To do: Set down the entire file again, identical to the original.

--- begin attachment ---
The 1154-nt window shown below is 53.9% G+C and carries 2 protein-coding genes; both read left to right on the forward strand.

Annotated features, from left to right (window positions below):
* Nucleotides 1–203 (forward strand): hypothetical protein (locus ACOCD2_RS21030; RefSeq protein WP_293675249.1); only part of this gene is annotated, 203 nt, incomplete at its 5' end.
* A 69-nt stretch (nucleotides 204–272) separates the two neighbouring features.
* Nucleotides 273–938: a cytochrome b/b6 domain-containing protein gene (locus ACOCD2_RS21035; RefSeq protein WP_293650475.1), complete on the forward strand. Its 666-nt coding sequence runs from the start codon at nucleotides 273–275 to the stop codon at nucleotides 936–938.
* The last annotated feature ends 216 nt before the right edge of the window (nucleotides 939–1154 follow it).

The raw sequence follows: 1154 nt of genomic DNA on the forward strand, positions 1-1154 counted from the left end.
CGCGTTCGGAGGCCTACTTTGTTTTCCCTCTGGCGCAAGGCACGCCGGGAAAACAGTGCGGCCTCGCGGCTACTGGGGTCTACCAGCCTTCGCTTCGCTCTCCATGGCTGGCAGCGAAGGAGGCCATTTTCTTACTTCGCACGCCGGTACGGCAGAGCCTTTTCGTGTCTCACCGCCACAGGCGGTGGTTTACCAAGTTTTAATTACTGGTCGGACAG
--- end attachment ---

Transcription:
The 1154-nt window shown below is 53.9% G+C and carries 2 protein-coding genes; both read left to right on the forward strand.

Annotated features, from left to right (window positions below):
* Nucleotides 1–203 (forward strand): hypothetical protein (locus ACOCD2_RS21030; RefSeq protein WP_293675249.1); only part of this gene is annotated, 203 nt, incomplete at its 5' end.
* A 69-nt stretch (nucleotides 204–272) separates the two neighbouring features.
* Nucleotides 273–938: a cytochrome b/b6 domain-containing protein gene (locus ACOCD2_RS21035; RefSeq protein WP_293650475.1), complete on the forward strand. Its 666-nt coding sequence runs from the start codon at nucleotides 273–275 to the stop codon at nucleotides 936–938.
* The last annotated feature ends 216 nt before the right edge of the window (nucleotides 939–1154 follow it).

The raw sequence follows: 1154 nt of genomic DNA on the forward strand, positions 1-1154 counted from the left end.
CGCGTTCGGAGGCCTACTTTGTTTTCCCTCTGGCGCAAGGCACGCCGGGAAAACAGTGCGGCCTCGCGGCTACTGGGGTCTACCAGCCTTCGCTTCGCTCTCCATGGCTGGCAGCGAAGGAGGCCATTTTCTTACTTCGCACGCCGGTACGGCAGAGCCTTTTCGTGTCTCACCGCCACAGGCGGTGGTTTACCAAGTTTTAATTACTGGTCGGACAG